Earlier this year Celmatix, a New York-based pre-clinical stage biotech company focused on ovarian biology, announced that a second novel PCOS target identified as part of its five-year, multi-target alliance with Evotec, progressed into hit-identification. Building on this success the company is now doubling down on its efforts, and launching a new Polycystic Ovary Syndrome (PCOS) drug program targeting melatonin receptors outside of the central nervous system. The therapeutic drug will address a critical gap in the market for effective first-line treatments for a range of women’s health indications. Although starting with PCOS, there is potential to expand into the treatment of endometriosis and menopausal symptoms.
PCOS is known primarily for being one of the most common causes of female infertility, affecting around 15% of women of reproductive age. However, disrupted ovarian physiology in women experiencing PCOS has also been shown to impact endocrine, immune, metabolic, cardiovascular, and mental health functions. Despite its prevalence, no drug has ever been developed specifically to treat PCOS. The existing standard of care for PCOS focuses on symptom management, including birth control pills to regularize periods, metformin to address insulin resistance, statins to control high cholesterol, ovarian stimulation for ovulatory dysfunction, and cosmetic procedures to remove unwanted hair. The Celmatix program is aimed at restoring ovarian function in a way that addresses the root cause of all these symptoms.
The novel program has emerged from a decade-long multi-omics initiative at the company to understand the molecular and genetic mechanisms underlying ovarian health and conditions like PCOS. Celmatix recently announced findings for which they accepted an award at the 2023 Society for Reproductive Investigation (SRI) meeting in Brisbane, Australia, demonstrating rare functional mutations in the melatonin receptor genes of women with PCOS and the strong association of the melatonin receptor genes with PCOS traits through algorithmic ranking approaches.
Melatonin is a naturally occurring hormone that functions in the central nervous system (CNS), where it regulates the circadian rhythm. Increasing evidence has revealed an additional mechanism for melatonin signaling outside of the CNS, in peripheral tissues (including the ovary). A number of preclinical studies have validated the mechanism of melatonin receptor signaling outside of the CNS and independent studies and clinical trials have demonstrated that melatonin supplements can improve endocrine, metabolic and reproductive traits in women with PCOS and other women’s health conditions, including menopausal symptoms. However, the therapeutic effect from melatonin supplements is small before women develop significant side effects, including drowsiness due to the CNS-activity. Melatonin supplements also have low bioavailability and half-life in the body. Selective melatonin receptor agonists have been developed, however, these compounds were developed as sleep aids and therefore they are potently active in the CNS.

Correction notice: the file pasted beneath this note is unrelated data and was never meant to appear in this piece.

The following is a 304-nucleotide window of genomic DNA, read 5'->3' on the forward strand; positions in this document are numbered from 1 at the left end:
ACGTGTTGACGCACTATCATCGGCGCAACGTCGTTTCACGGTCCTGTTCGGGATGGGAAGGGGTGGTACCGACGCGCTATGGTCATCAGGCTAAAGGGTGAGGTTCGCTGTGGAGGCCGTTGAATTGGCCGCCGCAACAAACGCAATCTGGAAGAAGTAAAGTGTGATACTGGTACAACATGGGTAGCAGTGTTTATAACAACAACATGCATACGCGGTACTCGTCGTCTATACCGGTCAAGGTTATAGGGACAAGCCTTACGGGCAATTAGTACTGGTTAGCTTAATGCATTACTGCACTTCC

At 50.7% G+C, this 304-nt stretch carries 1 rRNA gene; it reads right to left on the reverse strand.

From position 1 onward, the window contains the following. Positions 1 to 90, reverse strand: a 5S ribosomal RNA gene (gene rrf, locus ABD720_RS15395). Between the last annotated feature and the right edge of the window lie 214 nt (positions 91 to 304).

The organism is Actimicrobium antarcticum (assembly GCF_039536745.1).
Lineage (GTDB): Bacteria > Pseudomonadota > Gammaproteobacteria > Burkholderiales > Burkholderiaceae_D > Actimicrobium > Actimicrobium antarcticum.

The Celmatix therapeutic program is focused on developing a novel melatonin receptor agonist compound with peripherally-preferred pharmacokinetics to increase therapeutic action at the target tissues, including the ovary, and minimize unwanted side effects like drowsiness.
Dr. Piraye Yurttas Beim, Celmatix Founder and CEO commented: “The ovary is not just an egg factory. It is the central command center of a woman’s body, integrating signals from the body including stress, inflammation, and nutritional status. Light is one of the most powerful signals that enters our body, so it was no surprise to us that genetic differences in how women’s bodies respond to light emerged in our studies as a powerful link to PCOS and PCOS-related traits. We are excited to not just be at the forefront of highlighting the importance of melatonin signaling for ovarian health and function but also pioneering the development of a novel melatonin receptor agonist that acts specifically in the periphery and not the brain. We believe this drug has the potential to support ovarian health throughout a woman’s lifespan, beginning with treating the root causes of PCOS early in life and later through enabling healthier aging for women as their ovarian function declines through the menopause transition.”